Many were surprised to see an 18-wheel truck amble its way down a deeply rutted dirt road and park beside a clearing where the JESUS film was being shown. In the isolated villages of northwestern Mozambique, known more for the Nhungwe peoples' ancestor worship and practices of witchcraft, vehicles are an uncommon sight.
But that evening, Benaias Tamele, a volunteer serving with Mozambique Campus Crusade director Arnold Nzova, and members of a short-term JESUS film mission team looked on with intrigue. Three men on an overnight logging run viewed a few minutes of the film and then exited their rig to join more than 100 locals who had gathered to watch.
At the conclusion of the film, the truckers walked to the front with many who had gathered to pray and begin a relationship with Jesus Christ.
With Benaias interpreting in Portuguese, an American JESUS film team worker explained that those who wanted to learn more about the Christian faith could return tomorrow. Afterward, the 3 men approached Benaias and said, "We can't come. What can we do?"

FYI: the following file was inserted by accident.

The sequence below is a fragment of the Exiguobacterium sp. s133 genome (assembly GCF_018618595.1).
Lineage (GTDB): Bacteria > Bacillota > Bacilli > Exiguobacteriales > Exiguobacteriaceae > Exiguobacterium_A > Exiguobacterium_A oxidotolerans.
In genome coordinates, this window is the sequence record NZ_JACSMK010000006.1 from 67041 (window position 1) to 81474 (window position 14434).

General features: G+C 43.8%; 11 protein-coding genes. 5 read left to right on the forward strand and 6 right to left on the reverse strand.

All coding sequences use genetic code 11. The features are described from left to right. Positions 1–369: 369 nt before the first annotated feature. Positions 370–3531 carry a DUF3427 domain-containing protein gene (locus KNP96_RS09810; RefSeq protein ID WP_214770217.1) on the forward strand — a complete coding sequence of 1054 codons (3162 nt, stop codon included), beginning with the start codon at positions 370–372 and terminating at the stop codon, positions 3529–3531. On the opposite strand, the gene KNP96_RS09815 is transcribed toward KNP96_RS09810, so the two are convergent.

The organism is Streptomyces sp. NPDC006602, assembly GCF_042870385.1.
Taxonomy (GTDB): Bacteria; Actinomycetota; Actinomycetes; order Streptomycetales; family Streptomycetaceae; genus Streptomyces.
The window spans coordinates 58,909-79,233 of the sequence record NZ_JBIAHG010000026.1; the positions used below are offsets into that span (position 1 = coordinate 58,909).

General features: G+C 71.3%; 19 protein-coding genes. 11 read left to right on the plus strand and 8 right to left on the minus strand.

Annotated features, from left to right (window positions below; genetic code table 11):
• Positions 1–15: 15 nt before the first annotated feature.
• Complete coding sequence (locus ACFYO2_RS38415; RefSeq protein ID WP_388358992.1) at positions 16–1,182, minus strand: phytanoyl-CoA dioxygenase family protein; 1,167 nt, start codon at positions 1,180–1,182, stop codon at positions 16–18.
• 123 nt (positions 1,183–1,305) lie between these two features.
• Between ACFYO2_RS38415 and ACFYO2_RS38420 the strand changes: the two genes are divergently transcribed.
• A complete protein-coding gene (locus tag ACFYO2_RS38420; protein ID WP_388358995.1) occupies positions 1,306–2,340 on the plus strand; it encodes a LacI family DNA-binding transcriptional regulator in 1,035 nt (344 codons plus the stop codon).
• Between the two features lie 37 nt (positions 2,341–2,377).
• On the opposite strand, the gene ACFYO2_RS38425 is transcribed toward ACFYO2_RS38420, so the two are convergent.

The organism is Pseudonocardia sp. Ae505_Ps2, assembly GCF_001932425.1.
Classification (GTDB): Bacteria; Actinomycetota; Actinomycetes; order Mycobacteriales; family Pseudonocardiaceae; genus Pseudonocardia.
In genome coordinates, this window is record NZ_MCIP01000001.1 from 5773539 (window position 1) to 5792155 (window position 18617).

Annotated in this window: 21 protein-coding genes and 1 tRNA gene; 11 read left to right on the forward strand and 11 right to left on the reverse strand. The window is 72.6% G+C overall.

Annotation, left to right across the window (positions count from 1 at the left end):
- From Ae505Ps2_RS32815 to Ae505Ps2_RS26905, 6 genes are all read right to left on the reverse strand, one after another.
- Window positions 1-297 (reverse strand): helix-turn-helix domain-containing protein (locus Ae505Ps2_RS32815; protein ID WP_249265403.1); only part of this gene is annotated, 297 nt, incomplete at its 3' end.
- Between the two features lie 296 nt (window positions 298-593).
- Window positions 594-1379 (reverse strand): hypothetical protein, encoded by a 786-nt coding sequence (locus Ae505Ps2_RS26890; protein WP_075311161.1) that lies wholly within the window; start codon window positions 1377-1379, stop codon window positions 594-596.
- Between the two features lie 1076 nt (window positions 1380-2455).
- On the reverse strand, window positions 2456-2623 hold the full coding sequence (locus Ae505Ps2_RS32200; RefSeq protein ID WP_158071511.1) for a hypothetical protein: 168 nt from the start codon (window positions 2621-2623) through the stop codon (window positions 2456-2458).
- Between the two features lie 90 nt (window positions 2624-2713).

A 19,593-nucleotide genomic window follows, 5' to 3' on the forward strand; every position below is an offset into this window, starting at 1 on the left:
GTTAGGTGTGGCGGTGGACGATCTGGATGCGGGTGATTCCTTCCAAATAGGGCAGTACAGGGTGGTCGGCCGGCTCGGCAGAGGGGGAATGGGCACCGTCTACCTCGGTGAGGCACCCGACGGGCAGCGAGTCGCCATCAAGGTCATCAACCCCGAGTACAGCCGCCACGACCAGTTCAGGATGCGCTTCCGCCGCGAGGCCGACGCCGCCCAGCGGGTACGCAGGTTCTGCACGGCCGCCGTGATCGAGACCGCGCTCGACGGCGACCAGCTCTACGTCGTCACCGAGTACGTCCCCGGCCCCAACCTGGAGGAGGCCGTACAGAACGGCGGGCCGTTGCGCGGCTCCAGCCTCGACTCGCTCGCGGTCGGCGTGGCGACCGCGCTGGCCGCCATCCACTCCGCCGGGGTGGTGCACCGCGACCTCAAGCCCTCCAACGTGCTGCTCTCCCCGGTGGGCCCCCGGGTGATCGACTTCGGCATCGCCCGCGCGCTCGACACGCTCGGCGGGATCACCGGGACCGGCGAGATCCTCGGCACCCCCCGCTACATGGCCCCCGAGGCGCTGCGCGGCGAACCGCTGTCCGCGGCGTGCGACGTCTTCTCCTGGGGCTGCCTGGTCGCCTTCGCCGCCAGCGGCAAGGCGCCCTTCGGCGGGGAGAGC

"We asked if they had accepted Jesus and they said, 'Yes,'" said Benaias. "So for more than 20 minutes we read through the Four Spiritual Laws booklet and asked them more about their decision."
The men were then connected to a local pastor who had received training as part of a project called Operation Caleb Mozambique. Two days prior to the arrival of the film team, Arnold and 2 JESUS film workers had assisted pastors in how to instruct locals who received Christ, and in how to plant new churches in the region.
In all, an estimated 2,640 people watched the JESUS film, with more than 650 people indicating decisions to receive Christ.